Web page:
The University of Washington (UW) School of Medicine will begin a complete overhaul of its electronic health record (EHR) system—and it’s not going to be cheap. The school’s finance committee approved $180 million to replace existing Cerner and Epic systems with a single integrated platform.
“UW Medicine clinicians document clinical care across a mosaic of systems,” according to university’s project plan. Specifically, there are numerous medical record systems which clinicians and support teams must access every time care is provided to a patient. The Clinical Transformation Project (CT) will reduce the number of systems and create workflows and efficiencies that will simplify and standardize work across the care continuum for years to come.
The project, which will put UW’s eight facilities onto a single EHR system, is scheduled to take 30 months. Of the total cost, $159.5 million will be allocated to direct project costs and another $20.8 million will address site-specific costs, including staff training. The university estimates project costs will be primarily labor (67 percent), along with software and vendor services (both 12 percent).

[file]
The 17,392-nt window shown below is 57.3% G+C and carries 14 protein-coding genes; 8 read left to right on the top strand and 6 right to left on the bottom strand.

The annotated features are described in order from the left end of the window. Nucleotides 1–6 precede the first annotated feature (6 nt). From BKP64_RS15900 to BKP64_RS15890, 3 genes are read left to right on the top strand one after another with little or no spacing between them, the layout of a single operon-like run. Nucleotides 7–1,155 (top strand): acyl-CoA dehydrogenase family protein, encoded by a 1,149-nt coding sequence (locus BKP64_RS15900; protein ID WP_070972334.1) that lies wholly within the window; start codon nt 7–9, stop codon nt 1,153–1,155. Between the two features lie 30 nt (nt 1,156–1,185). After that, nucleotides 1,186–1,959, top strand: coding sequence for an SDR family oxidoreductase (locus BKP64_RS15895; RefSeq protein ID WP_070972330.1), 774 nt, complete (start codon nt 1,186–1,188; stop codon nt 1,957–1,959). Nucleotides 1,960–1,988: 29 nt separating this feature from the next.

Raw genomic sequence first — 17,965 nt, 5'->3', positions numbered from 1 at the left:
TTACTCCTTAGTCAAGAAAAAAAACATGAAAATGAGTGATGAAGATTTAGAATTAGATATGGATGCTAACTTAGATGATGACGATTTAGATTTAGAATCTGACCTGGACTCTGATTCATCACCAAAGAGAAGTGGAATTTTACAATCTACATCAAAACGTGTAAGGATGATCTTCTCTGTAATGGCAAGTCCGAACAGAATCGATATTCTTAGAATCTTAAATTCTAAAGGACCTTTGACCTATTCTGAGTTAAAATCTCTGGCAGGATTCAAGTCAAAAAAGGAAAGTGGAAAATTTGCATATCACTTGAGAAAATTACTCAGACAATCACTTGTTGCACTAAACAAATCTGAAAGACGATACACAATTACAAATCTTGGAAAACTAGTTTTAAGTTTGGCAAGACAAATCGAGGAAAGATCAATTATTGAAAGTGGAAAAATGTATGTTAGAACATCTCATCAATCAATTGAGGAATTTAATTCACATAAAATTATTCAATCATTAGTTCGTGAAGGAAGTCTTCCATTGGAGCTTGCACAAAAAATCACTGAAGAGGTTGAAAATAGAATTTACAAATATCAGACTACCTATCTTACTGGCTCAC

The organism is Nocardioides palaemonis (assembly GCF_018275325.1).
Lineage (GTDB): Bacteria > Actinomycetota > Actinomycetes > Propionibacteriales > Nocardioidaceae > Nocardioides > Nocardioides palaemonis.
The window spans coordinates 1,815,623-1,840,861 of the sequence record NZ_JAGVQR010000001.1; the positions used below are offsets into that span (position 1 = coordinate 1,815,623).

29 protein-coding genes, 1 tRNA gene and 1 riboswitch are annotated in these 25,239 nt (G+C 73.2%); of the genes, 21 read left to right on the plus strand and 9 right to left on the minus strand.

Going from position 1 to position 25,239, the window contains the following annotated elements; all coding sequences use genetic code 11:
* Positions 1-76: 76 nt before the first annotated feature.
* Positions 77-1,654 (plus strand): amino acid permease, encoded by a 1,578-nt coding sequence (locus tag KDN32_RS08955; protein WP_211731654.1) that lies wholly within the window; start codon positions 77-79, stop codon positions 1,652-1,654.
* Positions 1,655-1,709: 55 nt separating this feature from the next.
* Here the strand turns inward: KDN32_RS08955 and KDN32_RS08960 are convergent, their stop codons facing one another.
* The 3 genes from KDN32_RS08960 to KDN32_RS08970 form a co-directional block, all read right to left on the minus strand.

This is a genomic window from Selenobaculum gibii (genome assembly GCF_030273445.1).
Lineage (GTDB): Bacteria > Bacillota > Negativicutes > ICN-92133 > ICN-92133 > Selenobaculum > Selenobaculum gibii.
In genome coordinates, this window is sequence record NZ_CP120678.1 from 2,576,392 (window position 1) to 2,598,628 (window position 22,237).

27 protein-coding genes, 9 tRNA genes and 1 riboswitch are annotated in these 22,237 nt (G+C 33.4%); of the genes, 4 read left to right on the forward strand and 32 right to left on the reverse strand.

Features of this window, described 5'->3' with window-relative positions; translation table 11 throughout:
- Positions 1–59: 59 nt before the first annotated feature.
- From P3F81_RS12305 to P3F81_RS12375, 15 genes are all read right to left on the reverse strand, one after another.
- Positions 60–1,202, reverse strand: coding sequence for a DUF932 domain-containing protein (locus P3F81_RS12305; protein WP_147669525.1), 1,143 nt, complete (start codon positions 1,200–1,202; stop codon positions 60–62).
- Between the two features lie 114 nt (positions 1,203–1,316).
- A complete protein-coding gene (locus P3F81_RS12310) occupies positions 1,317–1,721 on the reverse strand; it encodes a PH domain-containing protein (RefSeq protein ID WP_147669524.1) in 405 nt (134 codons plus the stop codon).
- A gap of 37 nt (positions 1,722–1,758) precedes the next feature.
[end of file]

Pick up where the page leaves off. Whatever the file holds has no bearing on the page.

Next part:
“Moving to a single outpatient/inpatient EHR will not only mitigate the risk related to the end of the Soarian contract at NWH, it will allow for UW Medicine to sunset more than 70 other ancillary systems that are currently in use across the enterprise,” according to university documents. “IT estimates significant savings in the licensing and subscription costs, and in the cost incurred to support the proliferation of systems across UW Medicine.”